Originally published: Mumbrella, 5 July 2022
Authored by: Ernest Lo, Programmatic Operations Lead – Pure.amplify
Ad repetition is traditionally a tactic that helps keep a brand top of mind and leaves a lasting impression on a consumer.
It can help consumers remember messaging and enhance recall at the point of purchase.
In moderation, ad repetition has a positive effect on product familiarity; with the popular marketing “rule of seven” dictating that a potential customer needs to be exposed to the brand message seven times before taking action (or purchasing) a product.
However, there comes a point where ad repetition becomes redundant and seeing the same ad too many times can compromise a consumer’s viewing experience and brand association.
Why ad repetition should be monitored
The average person is not only estimated to see between 4,000 and 10,000 ads per day, but they also often come across the same repeated ads, which can both result in ad fatigue and annoyance. At a recent Future of TV Advertising Conference, Lucinda Barlow, Director of Marketing for Uber mentioned that she was served the same ad repeatedly while watching the Australian Open on a free-to-air BVOD platform. Her ad experience was so bad that she questioned if it was an effort to drive audiences back to the free to air channel.
Copious ad repetition can not only happen on a single platform but also across multiple platforms. Consumers often engage with multiple services across linear television, BVOD, AVOD and CTV and they are more susceptible to seeing the same ad across these platforms. This too can cause annoyance and ad fatigue, creating a frustrating ad experience.
Why advertisers need to hit the right frequency of ad repetition
Ads often end up reaching the same people over and over again instead of being viewed by a wide, carefully selected audience, as advertisers intended. Research and advertising dollars are used ineffectively in these instances, with some of an ad’s target audience suffering through a negative ad experience, while others never see the ad at all.
In a recent study by LG ads, it was revealed that brands can end up assigning over half of their campaign spend to reach just 10% for the total audience available. That disparity is staggering and as marketers, we need to ensure that every advertising dollar is working hard to produce the desired results.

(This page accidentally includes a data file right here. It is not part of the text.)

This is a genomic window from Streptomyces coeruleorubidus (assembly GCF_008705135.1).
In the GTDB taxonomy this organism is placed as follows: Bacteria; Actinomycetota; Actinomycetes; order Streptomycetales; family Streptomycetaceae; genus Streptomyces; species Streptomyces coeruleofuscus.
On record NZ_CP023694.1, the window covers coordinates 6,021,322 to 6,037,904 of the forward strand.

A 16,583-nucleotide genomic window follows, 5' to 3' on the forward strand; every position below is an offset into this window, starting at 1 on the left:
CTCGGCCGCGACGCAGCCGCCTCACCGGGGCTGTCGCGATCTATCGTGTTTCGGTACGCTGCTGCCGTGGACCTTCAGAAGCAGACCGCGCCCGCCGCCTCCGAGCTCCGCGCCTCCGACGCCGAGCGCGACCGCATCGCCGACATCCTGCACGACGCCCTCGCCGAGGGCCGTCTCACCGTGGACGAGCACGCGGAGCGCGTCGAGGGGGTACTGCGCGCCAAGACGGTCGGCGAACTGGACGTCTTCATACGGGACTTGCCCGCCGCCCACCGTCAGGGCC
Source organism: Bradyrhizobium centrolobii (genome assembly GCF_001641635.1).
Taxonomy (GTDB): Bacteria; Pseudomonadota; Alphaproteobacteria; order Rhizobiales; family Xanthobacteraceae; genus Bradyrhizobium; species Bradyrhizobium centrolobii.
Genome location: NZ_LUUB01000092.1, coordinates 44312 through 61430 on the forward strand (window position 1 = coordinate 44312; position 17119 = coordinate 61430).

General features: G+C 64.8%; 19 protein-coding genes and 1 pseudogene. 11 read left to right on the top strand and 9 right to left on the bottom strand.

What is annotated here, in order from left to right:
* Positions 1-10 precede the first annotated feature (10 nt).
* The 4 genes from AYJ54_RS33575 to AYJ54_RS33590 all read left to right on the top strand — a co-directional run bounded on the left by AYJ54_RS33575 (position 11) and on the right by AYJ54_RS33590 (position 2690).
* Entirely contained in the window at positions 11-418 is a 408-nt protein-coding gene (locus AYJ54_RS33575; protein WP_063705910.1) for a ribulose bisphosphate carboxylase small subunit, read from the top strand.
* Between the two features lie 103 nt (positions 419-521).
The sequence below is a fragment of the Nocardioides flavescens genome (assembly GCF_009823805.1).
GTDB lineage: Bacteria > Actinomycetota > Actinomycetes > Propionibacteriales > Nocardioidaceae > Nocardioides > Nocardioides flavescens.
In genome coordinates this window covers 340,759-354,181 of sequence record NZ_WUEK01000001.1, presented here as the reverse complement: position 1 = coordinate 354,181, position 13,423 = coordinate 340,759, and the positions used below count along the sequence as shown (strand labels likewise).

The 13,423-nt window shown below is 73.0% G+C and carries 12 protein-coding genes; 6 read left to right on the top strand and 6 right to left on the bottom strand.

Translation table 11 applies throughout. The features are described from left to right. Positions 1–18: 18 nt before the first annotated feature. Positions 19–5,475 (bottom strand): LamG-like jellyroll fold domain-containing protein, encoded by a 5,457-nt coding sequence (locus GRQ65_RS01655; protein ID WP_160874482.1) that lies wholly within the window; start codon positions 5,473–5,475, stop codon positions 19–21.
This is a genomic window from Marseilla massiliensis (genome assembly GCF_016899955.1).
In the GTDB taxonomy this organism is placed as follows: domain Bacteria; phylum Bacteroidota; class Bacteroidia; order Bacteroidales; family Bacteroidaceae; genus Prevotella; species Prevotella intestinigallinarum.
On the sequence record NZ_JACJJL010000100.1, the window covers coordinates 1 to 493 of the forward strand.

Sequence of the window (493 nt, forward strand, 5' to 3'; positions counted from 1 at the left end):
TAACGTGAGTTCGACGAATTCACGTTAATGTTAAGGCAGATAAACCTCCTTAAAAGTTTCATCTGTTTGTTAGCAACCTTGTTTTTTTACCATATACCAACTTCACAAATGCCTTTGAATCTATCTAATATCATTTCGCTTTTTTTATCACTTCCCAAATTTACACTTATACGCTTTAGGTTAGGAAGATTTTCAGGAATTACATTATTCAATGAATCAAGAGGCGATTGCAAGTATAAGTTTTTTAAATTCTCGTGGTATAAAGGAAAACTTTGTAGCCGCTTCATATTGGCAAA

So how can advertisers improve the situation?
1. Put time limits on how often an ad appears
One way to determine how often an ad should appear is to look at whether it is a high involvement or low involvement ad situation. For example, daily consumer goods such as food, cleaning products, and household utensils benefit from higher repetition as consumers are generally less involved in the ad. As a result, ads can be adjusted to repeat more often. Likewise, if consumers are highly involved in their future purchase, they would need fewer exposures because the repetition could have a negative impact sooner.
2. Unify data and break down silos
The increasing fragmentation of the streaming industry requires a different system of measuring viewership and targeting ads. One way advertisers can remedy fragmentation is by adopting technology that unifies different streams (data silos) where ads appear. When data silos are unified across all streams, advertisers can better manage the frequency and maximise the reach of ads.
Select digital advertising platforms also offer frequency capping solutions to overcome excessive repetition. This is particularly important for campaigns that are run across multiple channels, where the risk of excessive ad repetition is highest. When applied holistically across digital channels and publisher networks, automated frequency capping ensures that audiences are never over-exposed to any particular campaign. Regardless of whether the campaign is delivered across display, search, social, BVOD or digital audio or any mix of the above, unnecessary impressions are blocked ahead of time.
3. Change up the creative
Simply rotating through different versions of the same ad can help reduce ad fatigue. Many marketers do not create multiple versions of a campaign, but this is something that can be easily addressed at the campaign planning stage to combat ad frustration.
Experimenting with other kinds of ad formats, such as interactive ads, is another way to mix it up and create a more diverse viewer experience. Streaming service, Hulu, did this by incorporating binge ads into their platform a few years ago. This ad format utilises machine learning to predict when a viewer has begun to binge a show, then serves up contextually relevant ads. When the viewer reaches the third episode, they’re informed the next episode is ad-free or presents a personalised offer from a brand.
Clearly, this is not the end of ad repetition. Even with the detrimental effects of ad fatigue, a consumer’s need for a product will override a poor ad viewing experience, according to Dr Melissa Weinberg, associate professor at the Institute for Social Neuroscience. Studies also show that time can reverse “ad wearout” – the negative effect of frequent advertising repetition on brand preference.
However, if advertisers do not finesse the balance of ad repetition, they risk wasting valuable advertising and targeting dollars and potentially harming their brand reputation. At best, over-exposure results in diminishing returns, and at worst, it results in negative sentiment which may be hard to turn around.